A small group of engineers, soldiers and firemen risked their own lives to help prevent a complete meltdown after the quake and tsunami hit. Investigative reporter Dan Edge chronicles the aftermath of the disaster in a new Frontline documentary.
Journalist Craig Timberg, the former Johannesburg bureau chief for The Washington Post, says international AIDS organizations working in Africa went off in the wrong direction in fighting the spread of HIV across the continent.
The standards singer's new solo album, Strictly Romancin', explores the ups and downs of love. Russell sings several tracks from the record during this interview and performance. Also, Bret McKenzie, who wrote five songs in the recent Muppetsmovie.
The recent film portrays former FBI Director J. Edgar Hoover as a man who had to keep his sexual orientation a secret — while collecting other people's secrets to use against them. Screenwriter Dustin Lance Black explains how he researched the film, which stars Leonardo DiCaprio.
The book publisher who championed the works of beat poets and Samuel Beckett, and who defied censors with the publication of Lady Chatterley's Lover and Tropic of Cancer, died Tuesday at age 89. Fresh Air remembers Rosset with excerpts from a 1991 interview.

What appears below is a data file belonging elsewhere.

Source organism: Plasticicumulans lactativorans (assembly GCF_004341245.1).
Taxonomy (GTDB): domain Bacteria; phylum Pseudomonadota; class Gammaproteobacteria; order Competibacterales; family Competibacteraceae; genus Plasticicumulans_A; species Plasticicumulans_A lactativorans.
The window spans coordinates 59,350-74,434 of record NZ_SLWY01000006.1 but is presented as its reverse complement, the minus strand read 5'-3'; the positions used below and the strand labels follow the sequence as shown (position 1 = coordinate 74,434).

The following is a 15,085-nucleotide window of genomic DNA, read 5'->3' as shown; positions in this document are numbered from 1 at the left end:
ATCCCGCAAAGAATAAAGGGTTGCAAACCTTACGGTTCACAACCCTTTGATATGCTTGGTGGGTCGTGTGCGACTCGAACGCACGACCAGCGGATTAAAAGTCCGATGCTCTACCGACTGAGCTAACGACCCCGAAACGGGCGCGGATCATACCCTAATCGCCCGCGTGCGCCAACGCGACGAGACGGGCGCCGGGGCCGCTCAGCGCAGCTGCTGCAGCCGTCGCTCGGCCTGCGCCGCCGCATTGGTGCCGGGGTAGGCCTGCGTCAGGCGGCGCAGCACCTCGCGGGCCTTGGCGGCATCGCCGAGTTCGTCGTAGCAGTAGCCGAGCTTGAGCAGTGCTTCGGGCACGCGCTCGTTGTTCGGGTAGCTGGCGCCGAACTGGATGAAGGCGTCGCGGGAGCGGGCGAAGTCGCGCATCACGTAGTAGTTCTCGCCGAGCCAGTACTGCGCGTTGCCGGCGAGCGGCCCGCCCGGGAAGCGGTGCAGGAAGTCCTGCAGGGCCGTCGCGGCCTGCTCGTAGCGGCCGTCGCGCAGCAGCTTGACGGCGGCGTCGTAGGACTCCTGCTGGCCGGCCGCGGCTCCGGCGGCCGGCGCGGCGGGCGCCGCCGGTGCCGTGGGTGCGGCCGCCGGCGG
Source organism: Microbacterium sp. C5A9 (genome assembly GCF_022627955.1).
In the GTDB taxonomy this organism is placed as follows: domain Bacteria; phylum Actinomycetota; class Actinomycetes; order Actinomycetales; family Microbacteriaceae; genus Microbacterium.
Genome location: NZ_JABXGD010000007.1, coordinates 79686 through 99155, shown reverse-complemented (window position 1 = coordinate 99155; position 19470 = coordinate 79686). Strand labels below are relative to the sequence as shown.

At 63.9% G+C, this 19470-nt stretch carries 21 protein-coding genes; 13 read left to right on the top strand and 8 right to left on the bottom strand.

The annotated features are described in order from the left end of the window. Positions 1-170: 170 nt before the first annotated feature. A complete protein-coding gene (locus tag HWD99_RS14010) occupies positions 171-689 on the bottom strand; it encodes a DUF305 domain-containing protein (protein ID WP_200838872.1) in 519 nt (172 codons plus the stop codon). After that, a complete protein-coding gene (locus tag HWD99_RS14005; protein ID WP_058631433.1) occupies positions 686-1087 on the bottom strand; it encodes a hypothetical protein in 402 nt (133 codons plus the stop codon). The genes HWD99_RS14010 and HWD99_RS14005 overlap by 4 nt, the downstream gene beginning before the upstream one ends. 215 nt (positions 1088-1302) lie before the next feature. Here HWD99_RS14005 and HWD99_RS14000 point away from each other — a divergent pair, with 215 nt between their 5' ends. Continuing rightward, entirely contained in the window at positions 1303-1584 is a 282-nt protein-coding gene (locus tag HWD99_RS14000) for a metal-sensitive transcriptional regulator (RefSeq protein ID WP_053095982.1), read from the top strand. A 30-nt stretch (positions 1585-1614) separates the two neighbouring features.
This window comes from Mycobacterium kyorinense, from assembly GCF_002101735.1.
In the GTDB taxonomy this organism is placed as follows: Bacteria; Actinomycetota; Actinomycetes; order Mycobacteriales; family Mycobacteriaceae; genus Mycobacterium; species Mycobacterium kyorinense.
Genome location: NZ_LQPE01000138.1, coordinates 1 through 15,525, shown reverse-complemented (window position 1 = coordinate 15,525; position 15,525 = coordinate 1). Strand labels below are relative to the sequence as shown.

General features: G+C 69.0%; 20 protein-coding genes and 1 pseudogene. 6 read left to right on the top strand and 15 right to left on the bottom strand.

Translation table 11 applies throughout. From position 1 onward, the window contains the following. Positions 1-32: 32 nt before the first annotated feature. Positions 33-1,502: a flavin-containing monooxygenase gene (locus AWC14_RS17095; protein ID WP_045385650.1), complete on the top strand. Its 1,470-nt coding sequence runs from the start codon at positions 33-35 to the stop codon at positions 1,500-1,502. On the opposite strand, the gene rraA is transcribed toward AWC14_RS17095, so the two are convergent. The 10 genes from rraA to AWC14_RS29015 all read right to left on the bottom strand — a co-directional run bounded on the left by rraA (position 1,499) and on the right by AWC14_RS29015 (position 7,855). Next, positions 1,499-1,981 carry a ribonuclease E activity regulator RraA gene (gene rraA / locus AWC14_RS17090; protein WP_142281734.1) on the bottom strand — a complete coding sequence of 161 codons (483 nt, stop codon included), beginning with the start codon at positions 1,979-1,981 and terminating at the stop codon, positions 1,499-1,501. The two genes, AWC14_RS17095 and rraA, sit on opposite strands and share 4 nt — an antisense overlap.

To help U.S. troops ease back into civilian life, veteran Anthony Bravo Esparza has set up a trailer in the parking lot of a Veterans Affairs campus. There, he gives the returning soldiers free haircuts — and a friendly, safe space to hang out.
Advertisers collect information with every digital move people make. They then target ads based on that information. Communications scholar Joseph Turow worries that advertisers will use such data to discriminate against people and put them into "reputation silos."
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